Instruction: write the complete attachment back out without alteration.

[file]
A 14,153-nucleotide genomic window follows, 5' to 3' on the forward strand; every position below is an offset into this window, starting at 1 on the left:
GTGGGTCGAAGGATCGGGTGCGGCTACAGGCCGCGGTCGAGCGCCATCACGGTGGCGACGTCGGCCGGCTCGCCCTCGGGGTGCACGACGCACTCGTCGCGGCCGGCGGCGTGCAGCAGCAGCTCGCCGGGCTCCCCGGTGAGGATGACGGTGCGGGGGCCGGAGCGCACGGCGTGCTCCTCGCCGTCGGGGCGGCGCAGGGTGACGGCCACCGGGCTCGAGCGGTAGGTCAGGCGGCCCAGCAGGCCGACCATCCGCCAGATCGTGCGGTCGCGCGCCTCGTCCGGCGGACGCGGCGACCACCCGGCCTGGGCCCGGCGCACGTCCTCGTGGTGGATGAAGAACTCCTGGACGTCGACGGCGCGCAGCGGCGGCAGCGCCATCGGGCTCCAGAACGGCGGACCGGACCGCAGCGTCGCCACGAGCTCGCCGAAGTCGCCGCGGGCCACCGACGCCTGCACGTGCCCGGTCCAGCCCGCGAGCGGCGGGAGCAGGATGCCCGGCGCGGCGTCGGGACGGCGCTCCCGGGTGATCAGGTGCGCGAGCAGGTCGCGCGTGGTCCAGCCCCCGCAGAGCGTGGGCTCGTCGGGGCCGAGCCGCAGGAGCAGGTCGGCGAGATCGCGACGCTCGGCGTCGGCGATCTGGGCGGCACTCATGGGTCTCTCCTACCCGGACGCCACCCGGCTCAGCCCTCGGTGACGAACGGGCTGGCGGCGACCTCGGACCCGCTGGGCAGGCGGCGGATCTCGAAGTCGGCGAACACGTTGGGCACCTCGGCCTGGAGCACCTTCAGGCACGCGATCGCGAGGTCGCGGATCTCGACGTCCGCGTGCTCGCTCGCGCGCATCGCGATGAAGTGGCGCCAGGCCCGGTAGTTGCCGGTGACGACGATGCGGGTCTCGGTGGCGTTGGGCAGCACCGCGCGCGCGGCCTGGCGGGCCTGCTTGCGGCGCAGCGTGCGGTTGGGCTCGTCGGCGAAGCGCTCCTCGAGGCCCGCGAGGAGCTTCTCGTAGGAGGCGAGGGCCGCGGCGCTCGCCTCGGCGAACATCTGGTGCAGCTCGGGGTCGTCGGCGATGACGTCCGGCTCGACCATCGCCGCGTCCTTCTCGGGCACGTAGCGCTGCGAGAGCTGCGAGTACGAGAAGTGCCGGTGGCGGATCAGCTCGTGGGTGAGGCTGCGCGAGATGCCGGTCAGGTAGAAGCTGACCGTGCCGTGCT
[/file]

A 14,153-nucleotide genomic window follows, 5' to 3' on the forward strand; every position below is an offset into this window, starting at 1 on the left:
GTGGGTCGAAGGATCGGGTGCGGCTACAGGCCGCGGTCGAGCGCCATCACGGTGGCGACGTCGGCCGGCTCGCCCTCGGGGTGCACGACGCACTCGTCGCGGCCGGCGGCGTGCAGCAGCAGCTCGCCGGGCTCCCCGGTGAGGATGACGGTGCGGGGGCCGGAGCGCACGGCGTGCTCCTCGCCGTCGGGGCGGCGCAGGGTGACGGCCACCGGGCTCGAGCGGTAGGTCAGGCGGCCCAGCAGGCCGACCATCCGCCAGATCGTGCGGTCGCGCGCCTCGTCCGGCGGACGCGGCGACCACCCGGCCTGGGCCCGGCGCACGTCCTCGTGGTGGATGAAGAACTCCTGGACGTCGACGGCGCGCAGCGGCGGCAGCGCCATCGGGCTCCAGAACGGCGGACCGGACCGCAGCGTCGCCACGAGCTCGCCGAAGTCGCCGCGGGCCACCGACGCCTGCACGTGCCCGGTCCAGCCCGCGAGCGGCGGGAGCAGGATGCCCGGCGCGGCGTCGGGACGGCGCTCCCGGGTGATCAGGTGCGCGAGCAGGTCGCGCGTGGTCCAGCCCCCGCAGAGCGTGGGCTCGTCGGGGCCGAGCCGCAGGAGCAGGTCGGCGAGATCGCGACGCTCGGCGTCGGCGATCTGGGCGGCACTCATGGGTCTCTCCTACCCGGACGCCACCCGGCTCAGCCCTCGGTGACGAACGGGCTGGCGGCGACCTCGGACCCGCTGGGCAGGCGGCGGATCTCGAAGTCGGCGAACACGTTGGGCACCTCGGCCTGGAGCACCTTCAGGCACGCGATCGCGAGGTCGCGGATCTCGACGTCCGCGTGCTCGCTCGCGCGCATCGCGATGAAGTGGCGCCAGGCCCGGTAGTTGCCGGTGACGACGATGCGGGTCTCGGTGGCGTTGGGCAGCACCGCGCGCGCGGCCTGGCGGGCCTGCTTGCGGCGCAGCGTGCGGTTGGGCTCGTCGGCGAAGCGCTCCTCGAGGCCCGCGAGGAGCTTCTCGTAGGAGGCGAGGGCCGCGGCGCTCGCCTCGGCGAACATCTGGTGCAGCTCGGGGTCGTCGGCGATGACGTCCGGCTCGACCATCGCCGCGTCCTTCTCGGGCACGTAGCGCTGCGAGAGCTGCGAGTACGAGAAGTGCCGGTGGCGGATCAGCTCGTGGGTGAGGCTGCGCGAGATGCCGGTCAGGTAGAAGCTGACCGTGCCGTGCT